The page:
To the rescue comes a Dutch company with an ingenious tiny wind turbine that is almost silent and not nearly as offensive as something that looks like the business end of a Piper Cub. The design of the Archimedes company’s turbine is based on a nautilus shell and is extraordinarily efficient, delivering 80% of the theoretically possible power that wind can provide. The turbine is called the Liam F1 Urban Wind Turbine, and coming from one of the most densely populated countries on the planet, it is, understandably, designed for apartment living — compact, efficient and quiet.

The company says an 11 mph wind is enough to generate half the electrical consumption of a typical apartment, or about 1,500 kilowatts a year. The Liam goes on sale July 1 and will retail for about $5,500.

Spiral Satellite

That bubble in front of the blue turbine on the Liam F1 is a generator.

6. Will Pharmas Drive Medicare Into Bankruptcy?

By law, Medicare is not allowed to negotiate prescription prices for drugs. Another brilliant congressional move. So let’s look at the top five most expensive drugs sold in the United States to see what that really means:

  1. Soliris, $409,000 a year. Made by Alexion Pharmaceuticals to treat paroxysmal nocturnal hemoglobinuria, a rare blood disease, as well as atypical hemolytic-uremic syndrome, a kidney disease.
  2. Elaprase, $375,000 a year. Made by Shire Human Genetic Therapies to treat a rare male genetic disease called Hunter syndrome that reduces mobility and affects the mind.
  3. Naglazyme, $365,000 a year. Made by BioMarin Pharmaceutical to treat Maroteaux-Lamy Syndrome, which causes long chains of sugar molecules to build up in the body.
  4. Cinryze, $350,000 a year. Made by ViroPharma to treat a rare hereditary blood disease called angioedema that results in swelling of the face, airways, intestines and genitals.
  5. Myozyme, $300,000 a year. Made by Genzyme to treat Pompe disease, a genetic disorder that causes glycogen to build up in the body, which impairs organs and muscles.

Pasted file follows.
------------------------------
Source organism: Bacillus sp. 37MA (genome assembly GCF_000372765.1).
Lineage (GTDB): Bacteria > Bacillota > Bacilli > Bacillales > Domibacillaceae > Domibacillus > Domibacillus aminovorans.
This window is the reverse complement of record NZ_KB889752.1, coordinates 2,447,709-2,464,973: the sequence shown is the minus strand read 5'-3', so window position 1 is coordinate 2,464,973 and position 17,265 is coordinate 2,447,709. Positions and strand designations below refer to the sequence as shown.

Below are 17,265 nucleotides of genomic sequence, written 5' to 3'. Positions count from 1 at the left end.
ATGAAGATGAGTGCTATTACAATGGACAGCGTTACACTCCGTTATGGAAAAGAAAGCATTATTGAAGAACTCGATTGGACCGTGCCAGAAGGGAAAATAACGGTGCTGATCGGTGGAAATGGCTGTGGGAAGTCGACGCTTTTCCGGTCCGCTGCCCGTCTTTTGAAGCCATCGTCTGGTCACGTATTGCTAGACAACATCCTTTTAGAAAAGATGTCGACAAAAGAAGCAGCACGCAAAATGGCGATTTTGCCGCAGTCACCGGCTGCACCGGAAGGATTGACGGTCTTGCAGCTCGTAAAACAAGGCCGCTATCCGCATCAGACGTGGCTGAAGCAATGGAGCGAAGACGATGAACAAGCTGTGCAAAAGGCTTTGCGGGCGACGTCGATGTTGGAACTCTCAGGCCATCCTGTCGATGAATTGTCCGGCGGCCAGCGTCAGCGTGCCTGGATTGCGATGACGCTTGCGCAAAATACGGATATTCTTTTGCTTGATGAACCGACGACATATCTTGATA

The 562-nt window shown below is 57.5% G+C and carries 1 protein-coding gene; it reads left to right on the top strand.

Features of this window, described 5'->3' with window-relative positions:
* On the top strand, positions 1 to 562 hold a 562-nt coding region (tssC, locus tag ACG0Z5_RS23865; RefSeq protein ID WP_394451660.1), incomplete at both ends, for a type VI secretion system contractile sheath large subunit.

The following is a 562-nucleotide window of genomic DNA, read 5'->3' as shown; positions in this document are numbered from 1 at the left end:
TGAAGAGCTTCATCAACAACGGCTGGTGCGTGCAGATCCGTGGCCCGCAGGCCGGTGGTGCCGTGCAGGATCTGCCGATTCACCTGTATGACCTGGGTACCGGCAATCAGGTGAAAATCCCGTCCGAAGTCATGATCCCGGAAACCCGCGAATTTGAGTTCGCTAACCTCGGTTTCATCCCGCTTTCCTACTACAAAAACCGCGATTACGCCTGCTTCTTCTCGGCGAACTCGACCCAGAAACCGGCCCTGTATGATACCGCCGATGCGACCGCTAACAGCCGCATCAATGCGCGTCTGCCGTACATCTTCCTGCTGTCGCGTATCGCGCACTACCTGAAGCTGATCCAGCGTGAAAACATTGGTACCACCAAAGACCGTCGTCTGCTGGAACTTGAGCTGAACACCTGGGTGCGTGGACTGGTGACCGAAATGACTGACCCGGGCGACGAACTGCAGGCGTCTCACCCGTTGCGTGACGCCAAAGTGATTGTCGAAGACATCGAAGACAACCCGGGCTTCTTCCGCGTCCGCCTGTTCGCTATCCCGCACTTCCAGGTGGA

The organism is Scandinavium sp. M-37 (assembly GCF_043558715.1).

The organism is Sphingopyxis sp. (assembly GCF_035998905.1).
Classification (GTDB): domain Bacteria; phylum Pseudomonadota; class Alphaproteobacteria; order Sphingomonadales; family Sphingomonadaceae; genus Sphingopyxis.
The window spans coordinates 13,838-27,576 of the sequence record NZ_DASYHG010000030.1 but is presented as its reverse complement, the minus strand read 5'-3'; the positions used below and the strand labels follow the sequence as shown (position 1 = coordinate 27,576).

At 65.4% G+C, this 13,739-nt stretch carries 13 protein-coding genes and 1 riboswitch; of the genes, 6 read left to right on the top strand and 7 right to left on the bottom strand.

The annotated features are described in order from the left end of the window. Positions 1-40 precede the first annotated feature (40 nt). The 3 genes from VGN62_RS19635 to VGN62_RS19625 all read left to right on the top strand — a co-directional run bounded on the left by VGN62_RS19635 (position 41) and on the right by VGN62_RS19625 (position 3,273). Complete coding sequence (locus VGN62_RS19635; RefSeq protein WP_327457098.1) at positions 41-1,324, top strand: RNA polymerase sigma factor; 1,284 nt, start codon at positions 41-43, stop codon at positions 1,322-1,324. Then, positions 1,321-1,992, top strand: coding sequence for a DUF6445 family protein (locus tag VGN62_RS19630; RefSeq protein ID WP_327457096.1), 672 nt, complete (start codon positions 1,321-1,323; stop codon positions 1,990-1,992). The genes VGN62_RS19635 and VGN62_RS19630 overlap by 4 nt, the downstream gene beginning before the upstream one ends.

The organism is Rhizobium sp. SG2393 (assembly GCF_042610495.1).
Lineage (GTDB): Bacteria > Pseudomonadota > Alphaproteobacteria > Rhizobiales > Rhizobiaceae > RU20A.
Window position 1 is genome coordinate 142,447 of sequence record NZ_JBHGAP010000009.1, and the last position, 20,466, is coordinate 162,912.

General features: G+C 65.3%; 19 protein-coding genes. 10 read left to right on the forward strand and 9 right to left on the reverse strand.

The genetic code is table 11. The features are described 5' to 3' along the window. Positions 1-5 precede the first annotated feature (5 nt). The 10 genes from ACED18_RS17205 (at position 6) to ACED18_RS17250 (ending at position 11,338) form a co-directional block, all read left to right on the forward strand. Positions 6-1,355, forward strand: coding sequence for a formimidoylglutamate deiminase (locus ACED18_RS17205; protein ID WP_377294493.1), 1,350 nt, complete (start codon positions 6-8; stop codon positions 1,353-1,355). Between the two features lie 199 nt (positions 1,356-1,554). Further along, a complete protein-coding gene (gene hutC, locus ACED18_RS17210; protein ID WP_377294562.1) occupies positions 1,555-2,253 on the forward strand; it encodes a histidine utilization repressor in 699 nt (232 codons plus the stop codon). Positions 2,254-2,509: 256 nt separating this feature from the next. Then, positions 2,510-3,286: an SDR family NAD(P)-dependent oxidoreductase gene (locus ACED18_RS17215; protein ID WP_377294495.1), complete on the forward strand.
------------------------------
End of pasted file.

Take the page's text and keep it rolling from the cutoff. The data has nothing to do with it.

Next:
7. Who’s on First? What’s on the Space Station?

The International Space Station, which you can only get to aboard a Russian Soyuz spacecraft flying from the Baikonur Cosmodrome in Kazakhstan, has six astronauts aboard these days. They include:

Oleg Artemyev, born in Latvia, a 43-year-old physicist who has been up since March 27. Aleksandr Skvortsov Jr., a pilot-engineer in the Russian Air Force, joined him on the March 25 ride up, as did Steven Swanson, a NASA astronaut who was born in Syracuse, N.Y. All three got there on Soyuz mission TMA-12M, the 38th Soyuz flight to the Space Station. Their Soyuz remains docked as an emergency escape vehicle. If all goes well, it will return in September with three crew. Swanson is an engineer who has flown two shuttle missions, logged nearly 650 hours in space and has spent 26 hours on four separate spacewalks. Skvortsov served on the space station from April to September in 2010 and celebrated his 44th birthday aboard.

Alexander Gerst is a geophysicist from Germany representing the European Space Agency. He and Reid Wiseman, who was born in Baltimore, served as flight engineers on Soyuz TMA-13M, which launched from Baikonur on May 28 and arrived at the International Space Station on May 29. Maksim Surayev, born in Chelyabinsk, Russia, was the mission commander. He is a pilot, an engineer and a lawyer. This is Surayev’s second stay on the Space Station. He and U.S. astronaut Jeffrey Williams landed in Kazakhstan in a Soyuz on March 18, 2010, after 167 days on the Space Station. Wiseman served as a Navy pilot and test pilot before joining NASA.


Stephen Petranek

Ed. Note: Alternative energies… medical innovation… privatized space… all of these things are themes in the Tomorrow in Review e-letter, where Stephen Petranek is a regular contributor. And in every single issue of Tomorrow in Review, readers are given several opportunities to discover the best ways to profit from these market trends. Don’t miss your chance to learn more about these life-changing profit opportunities for yourself. Sign up for our FREE Tomorrow in Review email edition right here.

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Stephen Petranek’s career of over 40 years in the publishing world is marked by numerous prizes and awards for excellent writing on science, nature, technology, politics, economics and more. He has been editor-in-chief of the Miami Herald’s prestigious Sunday magazine, Tropic, and has covered a wide range of topics for Time Inc.’s Life magazine. His...